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Tips to saving energy and money

Graphics | September 1, 2008 | By:

With the summer’s spike in oil prices, strategies to conserve energy are more important than ever. Members of our technical advisory committee share their strategies.

Energy survey

With the help of a local university, Herculite conducted a complete energy survey of its facilities, which led to the following energy-saving changes.

  • Implemented a company wide upgrade to the most energy efficient lighting system available.
  • Improved the insulation in areas of the facility that exhibited elevated energy loss.
  • Installed a highly efficient heating unit in our manufacturing area.
  • Invested in a Web-based conference call/online meeting site that has reduced discretionary travel between our offices nationwide.

Each of these changes has paid dividends, and we continue to seek ways to improve our energy efficiency.

John Evans, vice president of sales, Herculite Products Inc.

Savings in IT

Fabric Images in Elgin, Ill., looked at its IT department to trim power usage and anticipate significant annual savings.

Power consumption of the server farm was cut down drastically by going virtual, which means that you replace physical servers with virtual servers by using the full capacity of the hardware in the servers. We replaced a total of nine servers and moved them into a combination of two servers. Those servers are no longer using power, and they utilize the capabilities of the new ones instead. Total savings on the server end alone was calculated to be about $2,750 per year.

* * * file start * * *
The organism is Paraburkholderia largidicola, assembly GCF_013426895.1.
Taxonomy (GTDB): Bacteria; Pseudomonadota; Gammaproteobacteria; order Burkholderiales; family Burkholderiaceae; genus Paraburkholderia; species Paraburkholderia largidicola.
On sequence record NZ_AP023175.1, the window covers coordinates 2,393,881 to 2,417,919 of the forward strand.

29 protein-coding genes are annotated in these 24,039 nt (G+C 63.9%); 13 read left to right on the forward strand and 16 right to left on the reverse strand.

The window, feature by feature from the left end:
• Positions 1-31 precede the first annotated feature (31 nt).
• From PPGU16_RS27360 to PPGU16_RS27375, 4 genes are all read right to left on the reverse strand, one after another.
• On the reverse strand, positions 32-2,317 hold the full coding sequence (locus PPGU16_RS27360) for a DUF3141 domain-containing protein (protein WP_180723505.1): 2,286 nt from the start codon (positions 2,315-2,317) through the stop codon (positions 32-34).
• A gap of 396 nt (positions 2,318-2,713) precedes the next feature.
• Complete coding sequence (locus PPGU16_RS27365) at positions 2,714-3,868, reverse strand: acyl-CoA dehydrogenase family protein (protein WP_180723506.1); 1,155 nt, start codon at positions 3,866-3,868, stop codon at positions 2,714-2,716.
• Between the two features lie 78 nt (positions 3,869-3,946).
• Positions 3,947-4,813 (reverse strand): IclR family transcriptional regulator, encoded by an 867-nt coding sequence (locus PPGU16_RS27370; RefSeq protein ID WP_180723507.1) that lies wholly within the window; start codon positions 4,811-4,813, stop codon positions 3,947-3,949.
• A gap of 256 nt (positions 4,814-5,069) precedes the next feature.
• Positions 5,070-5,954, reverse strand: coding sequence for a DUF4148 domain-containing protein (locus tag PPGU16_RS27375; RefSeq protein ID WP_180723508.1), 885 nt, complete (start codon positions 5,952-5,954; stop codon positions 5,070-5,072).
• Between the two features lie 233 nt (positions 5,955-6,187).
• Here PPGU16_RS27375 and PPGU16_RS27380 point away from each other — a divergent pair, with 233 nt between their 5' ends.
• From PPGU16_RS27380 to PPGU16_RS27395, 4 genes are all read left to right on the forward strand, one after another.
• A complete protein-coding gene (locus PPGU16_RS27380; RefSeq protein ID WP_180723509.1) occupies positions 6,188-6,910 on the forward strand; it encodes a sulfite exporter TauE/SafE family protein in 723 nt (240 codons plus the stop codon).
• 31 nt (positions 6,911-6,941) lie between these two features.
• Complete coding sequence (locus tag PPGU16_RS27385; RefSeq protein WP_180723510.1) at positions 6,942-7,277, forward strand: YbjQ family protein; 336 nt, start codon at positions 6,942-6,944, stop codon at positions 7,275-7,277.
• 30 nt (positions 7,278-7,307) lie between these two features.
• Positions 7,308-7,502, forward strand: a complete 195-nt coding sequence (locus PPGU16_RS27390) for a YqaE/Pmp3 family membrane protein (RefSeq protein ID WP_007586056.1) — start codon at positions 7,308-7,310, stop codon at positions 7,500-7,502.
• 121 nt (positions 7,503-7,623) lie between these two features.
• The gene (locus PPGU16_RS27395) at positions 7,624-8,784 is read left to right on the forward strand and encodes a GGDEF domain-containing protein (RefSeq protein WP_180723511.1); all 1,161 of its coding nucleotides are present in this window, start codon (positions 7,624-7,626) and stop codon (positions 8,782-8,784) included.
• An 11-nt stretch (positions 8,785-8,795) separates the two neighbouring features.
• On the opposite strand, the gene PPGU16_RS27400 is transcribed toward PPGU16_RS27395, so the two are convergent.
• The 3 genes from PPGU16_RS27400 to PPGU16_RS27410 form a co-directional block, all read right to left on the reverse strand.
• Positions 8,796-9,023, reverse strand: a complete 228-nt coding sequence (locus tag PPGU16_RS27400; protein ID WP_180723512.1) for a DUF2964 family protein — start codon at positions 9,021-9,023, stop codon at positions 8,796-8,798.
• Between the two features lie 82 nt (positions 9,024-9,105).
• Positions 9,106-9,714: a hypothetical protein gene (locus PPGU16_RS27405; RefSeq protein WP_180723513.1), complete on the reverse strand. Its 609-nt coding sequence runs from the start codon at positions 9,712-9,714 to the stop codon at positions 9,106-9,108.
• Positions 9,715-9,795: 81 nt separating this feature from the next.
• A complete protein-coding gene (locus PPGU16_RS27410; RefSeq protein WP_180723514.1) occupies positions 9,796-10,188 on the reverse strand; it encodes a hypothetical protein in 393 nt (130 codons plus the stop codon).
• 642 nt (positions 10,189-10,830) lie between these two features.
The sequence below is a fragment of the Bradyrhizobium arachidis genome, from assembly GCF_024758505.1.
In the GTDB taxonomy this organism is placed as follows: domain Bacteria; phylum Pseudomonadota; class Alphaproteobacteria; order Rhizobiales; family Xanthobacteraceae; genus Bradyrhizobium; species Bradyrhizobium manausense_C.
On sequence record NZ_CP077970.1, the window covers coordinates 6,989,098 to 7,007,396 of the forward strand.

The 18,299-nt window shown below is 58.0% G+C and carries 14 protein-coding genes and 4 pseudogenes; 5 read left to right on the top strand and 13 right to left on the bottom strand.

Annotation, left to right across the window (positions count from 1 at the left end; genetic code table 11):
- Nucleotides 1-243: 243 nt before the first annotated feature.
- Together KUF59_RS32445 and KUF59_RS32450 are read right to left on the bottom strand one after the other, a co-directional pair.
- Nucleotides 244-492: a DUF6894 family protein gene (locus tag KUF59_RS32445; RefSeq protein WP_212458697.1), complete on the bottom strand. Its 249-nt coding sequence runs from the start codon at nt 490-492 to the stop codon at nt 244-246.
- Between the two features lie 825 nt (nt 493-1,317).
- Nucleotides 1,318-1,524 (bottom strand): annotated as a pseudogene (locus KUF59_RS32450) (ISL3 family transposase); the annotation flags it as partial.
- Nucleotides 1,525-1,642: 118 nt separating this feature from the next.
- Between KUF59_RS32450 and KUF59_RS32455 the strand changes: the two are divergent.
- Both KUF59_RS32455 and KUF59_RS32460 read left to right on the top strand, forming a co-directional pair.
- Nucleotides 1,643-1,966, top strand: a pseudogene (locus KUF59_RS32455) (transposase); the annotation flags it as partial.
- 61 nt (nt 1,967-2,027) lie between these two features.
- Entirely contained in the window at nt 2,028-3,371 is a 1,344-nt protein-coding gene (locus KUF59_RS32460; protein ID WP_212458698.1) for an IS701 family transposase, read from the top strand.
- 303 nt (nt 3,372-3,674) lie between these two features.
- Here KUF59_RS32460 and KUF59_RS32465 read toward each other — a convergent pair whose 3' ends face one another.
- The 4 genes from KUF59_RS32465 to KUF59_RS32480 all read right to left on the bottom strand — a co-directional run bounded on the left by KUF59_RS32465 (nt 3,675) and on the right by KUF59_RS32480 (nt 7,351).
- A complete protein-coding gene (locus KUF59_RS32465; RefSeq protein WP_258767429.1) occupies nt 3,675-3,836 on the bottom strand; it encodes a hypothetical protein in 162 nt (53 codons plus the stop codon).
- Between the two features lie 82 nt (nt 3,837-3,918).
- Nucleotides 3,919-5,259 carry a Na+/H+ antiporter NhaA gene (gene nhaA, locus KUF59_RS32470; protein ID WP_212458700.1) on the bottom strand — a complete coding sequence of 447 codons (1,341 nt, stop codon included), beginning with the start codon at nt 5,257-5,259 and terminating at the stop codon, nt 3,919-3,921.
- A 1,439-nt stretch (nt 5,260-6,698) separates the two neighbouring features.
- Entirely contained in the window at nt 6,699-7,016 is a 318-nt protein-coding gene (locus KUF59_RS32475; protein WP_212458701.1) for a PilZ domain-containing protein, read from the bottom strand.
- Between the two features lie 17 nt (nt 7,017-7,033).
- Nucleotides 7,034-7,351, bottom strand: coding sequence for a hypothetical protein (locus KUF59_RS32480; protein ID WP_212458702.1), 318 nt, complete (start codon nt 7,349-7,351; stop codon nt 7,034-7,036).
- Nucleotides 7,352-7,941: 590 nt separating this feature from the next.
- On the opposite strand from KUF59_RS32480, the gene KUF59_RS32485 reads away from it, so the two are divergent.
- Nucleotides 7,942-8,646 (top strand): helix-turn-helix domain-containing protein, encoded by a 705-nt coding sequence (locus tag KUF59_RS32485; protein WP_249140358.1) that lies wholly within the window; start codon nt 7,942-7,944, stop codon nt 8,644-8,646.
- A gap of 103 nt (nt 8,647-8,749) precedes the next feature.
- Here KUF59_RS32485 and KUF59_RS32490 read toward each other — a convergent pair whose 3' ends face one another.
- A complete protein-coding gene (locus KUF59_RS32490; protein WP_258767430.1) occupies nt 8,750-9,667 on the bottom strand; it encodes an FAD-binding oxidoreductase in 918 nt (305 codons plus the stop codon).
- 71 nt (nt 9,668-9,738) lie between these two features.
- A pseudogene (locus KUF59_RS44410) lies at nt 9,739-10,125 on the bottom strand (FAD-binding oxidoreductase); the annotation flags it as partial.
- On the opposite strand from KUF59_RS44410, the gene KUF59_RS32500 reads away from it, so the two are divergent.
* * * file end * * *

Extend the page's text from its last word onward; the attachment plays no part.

The desktop systems are also using less power, and changes in lighting have also helped us to reduce our power usage.

Pat Hayes, founder of Fabric Images, Elgin, Ill.

Common sense list

Here’s a “common sense list” that can translate into meaningful savings.

  • Use equipment only when needed.
  • Try to get material shipments consolidated on a single shipment; order more at a time to reduce shipping expenses or utilize the same truck for multiple vendors.
  • Focus on processes to gain efficiencies so there is less waste of material.
  • For fabric, do a higher level of pre-inspection to use only the best material.
  • Find a source to take waste and scrap that can be reused or repurposed and possibly offset energy costs.

Tony Schmitt, product development director, Optima Graphics

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